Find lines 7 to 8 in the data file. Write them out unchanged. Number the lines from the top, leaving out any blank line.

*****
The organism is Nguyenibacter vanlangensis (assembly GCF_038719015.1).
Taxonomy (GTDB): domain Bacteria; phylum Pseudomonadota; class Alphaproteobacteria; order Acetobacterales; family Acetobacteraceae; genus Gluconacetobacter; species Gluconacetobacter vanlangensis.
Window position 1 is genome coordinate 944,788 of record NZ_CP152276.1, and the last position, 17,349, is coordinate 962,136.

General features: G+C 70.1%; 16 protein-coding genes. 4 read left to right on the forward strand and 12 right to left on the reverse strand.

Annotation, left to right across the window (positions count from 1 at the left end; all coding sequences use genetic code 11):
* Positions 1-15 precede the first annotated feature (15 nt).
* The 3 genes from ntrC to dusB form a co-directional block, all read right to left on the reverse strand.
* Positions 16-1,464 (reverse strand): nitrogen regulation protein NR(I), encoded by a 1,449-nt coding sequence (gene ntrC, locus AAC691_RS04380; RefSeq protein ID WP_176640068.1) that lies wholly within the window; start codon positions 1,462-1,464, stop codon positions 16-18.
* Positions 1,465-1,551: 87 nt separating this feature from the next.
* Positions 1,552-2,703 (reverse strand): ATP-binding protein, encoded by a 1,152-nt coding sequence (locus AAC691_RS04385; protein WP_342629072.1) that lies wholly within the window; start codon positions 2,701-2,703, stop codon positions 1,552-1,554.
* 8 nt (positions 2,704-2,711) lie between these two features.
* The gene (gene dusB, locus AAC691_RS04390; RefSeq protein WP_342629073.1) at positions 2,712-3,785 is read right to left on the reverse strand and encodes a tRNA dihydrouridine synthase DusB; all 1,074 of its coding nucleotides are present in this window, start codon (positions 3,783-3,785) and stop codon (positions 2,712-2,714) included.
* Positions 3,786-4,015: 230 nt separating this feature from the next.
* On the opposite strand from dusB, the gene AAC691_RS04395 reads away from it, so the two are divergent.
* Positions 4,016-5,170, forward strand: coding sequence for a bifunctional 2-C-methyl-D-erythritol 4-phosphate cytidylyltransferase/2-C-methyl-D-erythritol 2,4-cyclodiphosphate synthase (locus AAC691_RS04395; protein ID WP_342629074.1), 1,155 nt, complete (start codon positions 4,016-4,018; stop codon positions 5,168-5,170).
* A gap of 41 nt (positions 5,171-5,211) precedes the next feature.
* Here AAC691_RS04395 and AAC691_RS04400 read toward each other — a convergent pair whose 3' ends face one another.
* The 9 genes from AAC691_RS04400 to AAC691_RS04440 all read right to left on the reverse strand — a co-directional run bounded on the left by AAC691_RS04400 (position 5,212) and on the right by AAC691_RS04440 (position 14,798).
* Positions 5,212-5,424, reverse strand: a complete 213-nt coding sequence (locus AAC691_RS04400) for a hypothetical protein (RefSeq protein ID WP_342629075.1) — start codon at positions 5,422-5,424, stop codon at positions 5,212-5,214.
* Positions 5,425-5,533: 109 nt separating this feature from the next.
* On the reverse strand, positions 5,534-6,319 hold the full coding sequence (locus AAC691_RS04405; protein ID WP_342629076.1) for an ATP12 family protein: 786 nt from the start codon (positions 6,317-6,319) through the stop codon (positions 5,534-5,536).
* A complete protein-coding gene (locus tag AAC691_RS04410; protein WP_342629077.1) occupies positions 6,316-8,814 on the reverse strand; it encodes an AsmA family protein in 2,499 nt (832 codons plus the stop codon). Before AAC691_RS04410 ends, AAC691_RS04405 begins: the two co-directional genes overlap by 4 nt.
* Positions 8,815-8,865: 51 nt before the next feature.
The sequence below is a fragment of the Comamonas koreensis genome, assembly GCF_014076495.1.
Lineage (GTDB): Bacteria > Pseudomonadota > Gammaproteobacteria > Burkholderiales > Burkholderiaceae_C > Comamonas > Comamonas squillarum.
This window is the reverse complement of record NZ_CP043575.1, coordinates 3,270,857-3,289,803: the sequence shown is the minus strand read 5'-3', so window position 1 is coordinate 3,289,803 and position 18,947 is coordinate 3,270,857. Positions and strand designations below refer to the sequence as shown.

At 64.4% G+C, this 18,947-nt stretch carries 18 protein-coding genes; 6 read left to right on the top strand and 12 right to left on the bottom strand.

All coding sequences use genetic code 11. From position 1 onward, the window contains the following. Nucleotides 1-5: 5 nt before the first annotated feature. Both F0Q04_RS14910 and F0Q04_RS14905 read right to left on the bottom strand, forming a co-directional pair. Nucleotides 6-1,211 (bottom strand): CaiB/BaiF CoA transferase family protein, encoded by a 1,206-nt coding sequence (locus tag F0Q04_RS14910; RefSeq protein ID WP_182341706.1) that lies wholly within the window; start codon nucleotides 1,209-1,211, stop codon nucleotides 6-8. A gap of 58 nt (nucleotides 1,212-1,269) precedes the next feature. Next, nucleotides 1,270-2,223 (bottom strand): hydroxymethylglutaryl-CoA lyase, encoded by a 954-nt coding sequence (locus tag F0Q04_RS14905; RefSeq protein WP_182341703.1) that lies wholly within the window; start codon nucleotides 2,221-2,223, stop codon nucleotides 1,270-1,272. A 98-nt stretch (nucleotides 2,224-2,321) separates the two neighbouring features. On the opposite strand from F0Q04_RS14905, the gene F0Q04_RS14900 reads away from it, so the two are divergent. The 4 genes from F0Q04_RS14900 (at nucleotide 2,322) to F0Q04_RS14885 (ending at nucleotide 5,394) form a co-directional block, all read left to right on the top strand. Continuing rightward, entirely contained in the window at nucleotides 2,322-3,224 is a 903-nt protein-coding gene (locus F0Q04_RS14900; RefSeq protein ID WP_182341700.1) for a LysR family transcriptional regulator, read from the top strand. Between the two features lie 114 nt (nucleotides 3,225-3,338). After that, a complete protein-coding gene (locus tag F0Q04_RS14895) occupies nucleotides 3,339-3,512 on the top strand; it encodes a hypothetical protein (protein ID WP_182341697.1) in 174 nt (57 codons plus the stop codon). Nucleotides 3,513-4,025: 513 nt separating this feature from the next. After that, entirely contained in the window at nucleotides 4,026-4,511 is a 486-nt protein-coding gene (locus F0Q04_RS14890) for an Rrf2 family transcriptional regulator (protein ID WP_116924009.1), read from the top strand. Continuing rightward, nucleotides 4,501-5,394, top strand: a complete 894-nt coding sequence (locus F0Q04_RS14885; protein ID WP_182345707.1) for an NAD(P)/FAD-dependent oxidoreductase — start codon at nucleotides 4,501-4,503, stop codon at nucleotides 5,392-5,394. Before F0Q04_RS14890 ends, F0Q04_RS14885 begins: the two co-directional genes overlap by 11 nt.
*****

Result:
* The 3 genes from ntrC to dusB form a co-directional block, all read right to left on the reverse strand.
* Positions 16-1,464 (reverse strand): nitrogen regulation protein NR(I), encoded by a 1,449-nt coding sequence (gene ntrC, locus AAC691_RS04380; RefSeq protein ID WP_176640068.1) that lies wholly within the window; start codon positions 1,462-1,464, stop codon positions 16-18.